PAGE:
How Much Longer Will Coal-Fired Power Plants Last?

coal-fired-power-plantCoal plants are slowly making their way to the back burner as natural gas and renewable energy take center stage.  A report from the American Coalition for Clean Coal Electricity (ACCCE) showed that over 200 coal-fired electric generating units are to be shut down across 25 different states within the next three to five years.

For the first time in decades, natural gas has caught up with coal power for America’s main source of electricity.  Each energy source represented 32 percent of the industry in 2012, with natural gas expected to flourish in the immediate future.  The Environmental Protection Agency’s new regulations on air pollution are certainly having an impact on this phenomenon since coal burns much more inefficiently than most alternatives, especially natural gas.  Mike Duncan, President and CEO of ACCCE, is critical of the new regulations, “this is further evidence that EPA is waging war on coal, and a war on affordable electricity prices and jobs.  EPA continues to ignore the damage that its new regulations are causing to the U.S. economy and to states that depend on coal for jobs and affordable electricity.”

This past September, seven coal-fired electric plants in four different states closed their doors.  FirstEnergy Corp. closed these power plants in West Virginia, Ohio, Maryland, and Pennsylvania, claiming that the old plants are unable to meet new environmental regulations.  Company officials have also confirmed that three others in Ohio will close in 2015.  Additionally, two Midwest Generation plants in Chicago, and seven GenOn Energy plants in Ohio, Pennsylvania and New Jersey closed earlier this year.

The most recent closure was this week; the nation’s largest coal consumer, American Electric Power (AEP), announced that it will be shutting down the coal-burning boilers at the Big Sandy plant located near Louisa, Kentucky.  This 1,100 megawatt electric power plant will close its doors in 2015 for the first time since opening in the early 1960s.  In order to replace Big Sandy’s production, electricity will be brought in from West Virginia, which will lead to an eight percent rate increase for customers.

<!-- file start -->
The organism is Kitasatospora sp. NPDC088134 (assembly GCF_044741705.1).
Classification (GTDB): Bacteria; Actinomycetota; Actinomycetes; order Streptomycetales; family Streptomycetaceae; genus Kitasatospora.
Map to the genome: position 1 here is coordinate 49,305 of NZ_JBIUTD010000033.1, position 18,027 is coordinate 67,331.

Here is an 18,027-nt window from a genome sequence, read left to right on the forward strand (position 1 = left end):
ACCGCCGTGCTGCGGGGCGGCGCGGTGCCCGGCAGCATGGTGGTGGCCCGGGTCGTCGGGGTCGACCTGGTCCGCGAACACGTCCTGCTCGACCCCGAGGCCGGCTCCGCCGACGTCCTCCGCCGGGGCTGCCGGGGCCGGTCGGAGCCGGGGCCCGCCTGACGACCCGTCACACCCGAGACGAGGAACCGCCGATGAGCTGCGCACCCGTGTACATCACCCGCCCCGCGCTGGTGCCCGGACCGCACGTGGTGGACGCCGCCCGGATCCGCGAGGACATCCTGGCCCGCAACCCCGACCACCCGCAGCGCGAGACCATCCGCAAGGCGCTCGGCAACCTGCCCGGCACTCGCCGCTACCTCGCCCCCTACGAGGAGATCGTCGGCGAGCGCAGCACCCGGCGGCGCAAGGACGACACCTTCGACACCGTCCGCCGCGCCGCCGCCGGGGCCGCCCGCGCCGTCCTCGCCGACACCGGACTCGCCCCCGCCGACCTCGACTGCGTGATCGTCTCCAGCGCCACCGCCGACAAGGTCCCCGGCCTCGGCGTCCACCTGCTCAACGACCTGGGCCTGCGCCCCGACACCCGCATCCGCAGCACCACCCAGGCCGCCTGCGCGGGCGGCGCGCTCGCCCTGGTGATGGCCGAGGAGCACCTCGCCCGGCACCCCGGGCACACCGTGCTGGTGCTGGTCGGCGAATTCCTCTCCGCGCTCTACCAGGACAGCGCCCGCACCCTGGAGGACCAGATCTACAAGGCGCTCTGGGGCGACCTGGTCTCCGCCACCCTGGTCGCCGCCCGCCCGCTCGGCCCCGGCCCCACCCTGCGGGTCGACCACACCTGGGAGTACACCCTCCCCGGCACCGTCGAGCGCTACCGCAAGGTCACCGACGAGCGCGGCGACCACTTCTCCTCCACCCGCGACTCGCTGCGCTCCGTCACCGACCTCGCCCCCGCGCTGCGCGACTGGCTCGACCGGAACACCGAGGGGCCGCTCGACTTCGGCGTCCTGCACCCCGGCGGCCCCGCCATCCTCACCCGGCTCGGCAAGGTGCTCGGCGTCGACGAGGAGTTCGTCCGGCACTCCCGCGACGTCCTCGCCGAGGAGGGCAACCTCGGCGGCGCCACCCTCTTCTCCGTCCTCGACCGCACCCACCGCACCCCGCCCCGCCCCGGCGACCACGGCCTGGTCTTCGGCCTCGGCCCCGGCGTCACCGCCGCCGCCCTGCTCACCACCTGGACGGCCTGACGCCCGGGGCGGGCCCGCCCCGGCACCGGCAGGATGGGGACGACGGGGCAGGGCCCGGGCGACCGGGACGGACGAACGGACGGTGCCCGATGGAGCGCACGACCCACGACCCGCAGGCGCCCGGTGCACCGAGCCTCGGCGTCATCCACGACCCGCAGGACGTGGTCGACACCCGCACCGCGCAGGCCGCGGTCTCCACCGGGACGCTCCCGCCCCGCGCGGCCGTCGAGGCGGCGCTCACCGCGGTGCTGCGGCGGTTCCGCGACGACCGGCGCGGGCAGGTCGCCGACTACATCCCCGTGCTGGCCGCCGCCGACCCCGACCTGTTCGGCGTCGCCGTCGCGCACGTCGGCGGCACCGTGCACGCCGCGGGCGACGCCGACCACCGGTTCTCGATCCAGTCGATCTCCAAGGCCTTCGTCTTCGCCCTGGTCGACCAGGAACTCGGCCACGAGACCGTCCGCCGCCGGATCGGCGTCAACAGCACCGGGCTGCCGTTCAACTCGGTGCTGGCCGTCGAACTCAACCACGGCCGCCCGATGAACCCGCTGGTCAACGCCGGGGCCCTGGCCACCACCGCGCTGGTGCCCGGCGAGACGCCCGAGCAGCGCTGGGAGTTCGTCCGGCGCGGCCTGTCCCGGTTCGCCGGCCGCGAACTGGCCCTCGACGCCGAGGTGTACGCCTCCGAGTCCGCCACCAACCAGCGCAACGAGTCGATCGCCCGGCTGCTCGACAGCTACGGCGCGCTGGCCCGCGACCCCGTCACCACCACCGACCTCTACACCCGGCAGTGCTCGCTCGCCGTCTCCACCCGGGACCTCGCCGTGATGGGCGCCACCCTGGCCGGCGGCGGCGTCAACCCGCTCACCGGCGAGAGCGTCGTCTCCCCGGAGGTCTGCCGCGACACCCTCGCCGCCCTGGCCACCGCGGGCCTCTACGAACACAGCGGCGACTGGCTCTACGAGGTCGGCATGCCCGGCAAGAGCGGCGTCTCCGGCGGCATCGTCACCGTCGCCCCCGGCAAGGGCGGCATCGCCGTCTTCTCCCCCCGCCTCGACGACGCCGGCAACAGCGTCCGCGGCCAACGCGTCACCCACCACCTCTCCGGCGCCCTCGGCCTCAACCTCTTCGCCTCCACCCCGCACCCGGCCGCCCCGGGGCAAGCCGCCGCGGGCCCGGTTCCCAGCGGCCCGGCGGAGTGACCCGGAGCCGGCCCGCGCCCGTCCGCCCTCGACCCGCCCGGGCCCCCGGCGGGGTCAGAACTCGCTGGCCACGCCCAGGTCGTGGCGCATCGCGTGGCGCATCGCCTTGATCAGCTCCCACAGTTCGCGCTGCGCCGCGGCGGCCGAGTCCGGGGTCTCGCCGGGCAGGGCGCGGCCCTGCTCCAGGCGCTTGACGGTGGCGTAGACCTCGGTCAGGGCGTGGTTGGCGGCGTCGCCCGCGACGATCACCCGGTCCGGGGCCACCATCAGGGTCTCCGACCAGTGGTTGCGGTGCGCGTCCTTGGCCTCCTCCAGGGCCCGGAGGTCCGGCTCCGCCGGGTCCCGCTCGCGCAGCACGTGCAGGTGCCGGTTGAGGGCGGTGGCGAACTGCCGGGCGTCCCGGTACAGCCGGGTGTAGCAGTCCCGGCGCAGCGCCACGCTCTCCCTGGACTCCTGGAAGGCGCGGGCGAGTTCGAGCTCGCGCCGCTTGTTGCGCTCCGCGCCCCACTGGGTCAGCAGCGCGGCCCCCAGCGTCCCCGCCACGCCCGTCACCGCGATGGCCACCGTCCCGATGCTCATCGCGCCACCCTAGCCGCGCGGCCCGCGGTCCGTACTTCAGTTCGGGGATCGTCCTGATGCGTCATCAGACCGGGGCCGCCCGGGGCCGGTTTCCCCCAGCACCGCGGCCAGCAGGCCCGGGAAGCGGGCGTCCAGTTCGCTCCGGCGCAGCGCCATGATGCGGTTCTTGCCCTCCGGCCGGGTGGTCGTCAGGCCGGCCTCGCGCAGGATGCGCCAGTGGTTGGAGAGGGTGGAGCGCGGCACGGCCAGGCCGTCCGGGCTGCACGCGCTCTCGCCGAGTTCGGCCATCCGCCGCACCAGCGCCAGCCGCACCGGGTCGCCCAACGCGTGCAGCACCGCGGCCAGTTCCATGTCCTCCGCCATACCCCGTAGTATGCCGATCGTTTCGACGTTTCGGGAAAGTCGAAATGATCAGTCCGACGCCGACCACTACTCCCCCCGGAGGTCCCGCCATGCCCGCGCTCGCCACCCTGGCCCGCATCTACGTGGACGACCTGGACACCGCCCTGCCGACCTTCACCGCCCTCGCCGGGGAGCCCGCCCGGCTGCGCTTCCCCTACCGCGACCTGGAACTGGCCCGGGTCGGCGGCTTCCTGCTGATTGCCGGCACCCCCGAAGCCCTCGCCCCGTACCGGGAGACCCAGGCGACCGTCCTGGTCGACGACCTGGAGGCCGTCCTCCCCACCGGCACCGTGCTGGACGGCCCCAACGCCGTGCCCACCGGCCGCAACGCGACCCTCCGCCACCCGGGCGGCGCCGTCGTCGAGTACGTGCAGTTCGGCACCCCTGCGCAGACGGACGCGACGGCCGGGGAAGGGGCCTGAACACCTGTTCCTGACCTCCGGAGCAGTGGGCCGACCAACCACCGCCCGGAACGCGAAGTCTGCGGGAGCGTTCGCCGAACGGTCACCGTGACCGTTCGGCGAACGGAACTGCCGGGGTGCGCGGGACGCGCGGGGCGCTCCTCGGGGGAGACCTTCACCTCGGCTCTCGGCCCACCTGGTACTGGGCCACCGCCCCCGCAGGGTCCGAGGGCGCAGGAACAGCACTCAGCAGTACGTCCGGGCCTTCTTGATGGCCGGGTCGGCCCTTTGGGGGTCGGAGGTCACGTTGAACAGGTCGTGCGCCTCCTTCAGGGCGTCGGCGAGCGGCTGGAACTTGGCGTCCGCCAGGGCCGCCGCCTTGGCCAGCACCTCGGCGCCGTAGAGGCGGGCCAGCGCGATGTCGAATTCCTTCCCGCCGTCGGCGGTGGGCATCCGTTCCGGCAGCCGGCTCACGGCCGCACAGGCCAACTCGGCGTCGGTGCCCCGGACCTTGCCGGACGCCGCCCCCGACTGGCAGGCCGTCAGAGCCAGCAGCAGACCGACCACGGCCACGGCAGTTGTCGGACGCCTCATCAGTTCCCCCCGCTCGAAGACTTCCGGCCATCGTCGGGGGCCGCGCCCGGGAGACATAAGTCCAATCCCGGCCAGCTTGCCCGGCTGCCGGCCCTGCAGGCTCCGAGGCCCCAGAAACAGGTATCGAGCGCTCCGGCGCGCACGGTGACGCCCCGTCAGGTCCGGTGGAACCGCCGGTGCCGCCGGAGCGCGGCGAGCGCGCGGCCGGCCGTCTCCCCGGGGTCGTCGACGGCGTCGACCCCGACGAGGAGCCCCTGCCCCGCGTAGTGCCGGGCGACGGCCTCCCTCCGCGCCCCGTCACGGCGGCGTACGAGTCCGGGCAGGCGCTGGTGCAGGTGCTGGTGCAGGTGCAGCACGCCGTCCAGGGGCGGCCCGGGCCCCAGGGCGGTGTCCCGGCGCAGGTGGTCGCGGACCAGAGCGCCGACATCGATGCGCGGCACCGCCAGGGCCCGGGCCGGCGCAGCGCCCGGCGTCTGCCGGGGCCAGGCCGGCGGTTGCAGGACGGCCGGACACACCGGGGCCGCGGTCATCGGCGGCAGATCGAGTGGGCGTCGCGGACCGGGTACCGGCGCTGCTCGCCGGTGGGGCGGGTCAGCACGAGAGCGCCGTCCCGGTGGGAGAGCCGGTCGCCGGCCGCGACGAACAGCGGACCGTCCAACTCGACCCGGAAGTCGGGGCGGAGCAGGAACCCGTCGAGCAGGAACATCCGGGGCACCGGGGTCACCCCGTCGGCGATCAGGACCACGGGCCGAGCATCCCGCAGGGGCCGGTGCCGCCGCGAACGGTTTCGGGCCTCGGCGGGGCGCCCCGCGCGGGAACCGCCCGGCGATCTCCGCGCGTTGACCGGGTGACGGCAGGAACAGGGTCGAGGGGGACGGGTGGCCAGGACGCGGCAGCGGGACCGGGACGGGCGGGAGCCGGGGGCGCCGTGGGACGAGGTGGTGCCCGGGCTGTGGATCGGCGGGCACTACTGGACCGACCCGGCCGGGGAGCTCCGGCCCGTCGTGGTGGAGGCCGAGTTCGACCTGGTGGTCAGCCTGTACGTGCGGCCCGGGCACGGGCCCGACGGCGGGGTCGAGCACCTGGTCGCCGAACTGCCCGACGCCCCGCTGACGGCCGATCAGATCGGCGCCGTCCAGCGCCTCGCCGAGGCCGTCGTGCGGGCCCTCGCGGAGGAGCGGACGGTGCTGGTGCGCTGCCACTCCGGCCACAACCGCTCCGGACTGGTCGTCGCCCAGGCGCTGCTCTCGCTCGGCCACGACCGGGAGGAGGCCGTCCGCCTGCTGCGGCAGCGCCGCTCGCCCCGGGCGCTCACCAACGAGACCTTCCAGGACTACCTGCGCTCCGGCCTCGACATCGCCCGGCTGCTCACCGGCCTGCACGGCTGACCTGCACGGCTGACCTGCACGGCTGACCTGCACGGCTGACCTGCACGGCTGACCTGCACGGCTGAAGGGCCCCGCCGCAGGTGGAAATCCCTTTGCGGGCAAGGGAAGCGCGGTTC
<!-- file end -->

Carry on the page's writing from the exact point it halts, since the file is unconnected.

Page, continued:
According to the Sierra Club, all of these closings will leave only 395 coal-burning power plants in the U.S.  That is a significant drop when compared to the 522 plants that operated just two years ago.

Even though coal exports to Europe and Asia have grown, production has dropped by seven percent this year.  Manager of the Sierra Club’s Beyond Coal campaign said it best: “anyway you count it, this is the worst year ever for coal.  And to see Big Sandy added to the list – it underscores how the economics of coal have turned so fast.”

Sarah Battaglia
Energy Curtailment Specialists, Inc.

Sarah can be found on LinkedIn and Google+.

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  • Jaime Saldarriaga

    Couldn’t the burning coal residuals be recycled?

  • Sarah Battaglia

    Yes, coal residuals could be recycled. I read that the EPA is working on a process that will successfully do this. The proper precautions must be taken, otherwise this harmful substance can leak into the ground, contaminating our drinking water.

  • Domingo G. Ramos Jr.

    Coal residuals (coal ash)as a coal by-product is commonly used as additive in the production of high quality cement products, it creates a strongr, more durable finished products and also eliminates or at least lessens the environmental impact of dumping coal-ash in landfills that can harm or contaminate potable water.

  • Sarah Battaglia

    I agree that adding the coal residuals to cement is a plausible alternative, but what happens after 60 years when the cement begins to break down? I know you said high quality, but what if the coal was put into a sidewalk? Will the coal residuals stay where they are? Or will they slowly begin to sink further and further into the ground?

  • Jan Gorski

    Many answers to questions about the future of CCS systems can be found in our book, “Zero Emissions Power Cycles” CRC, Boca Raton, 2009), see

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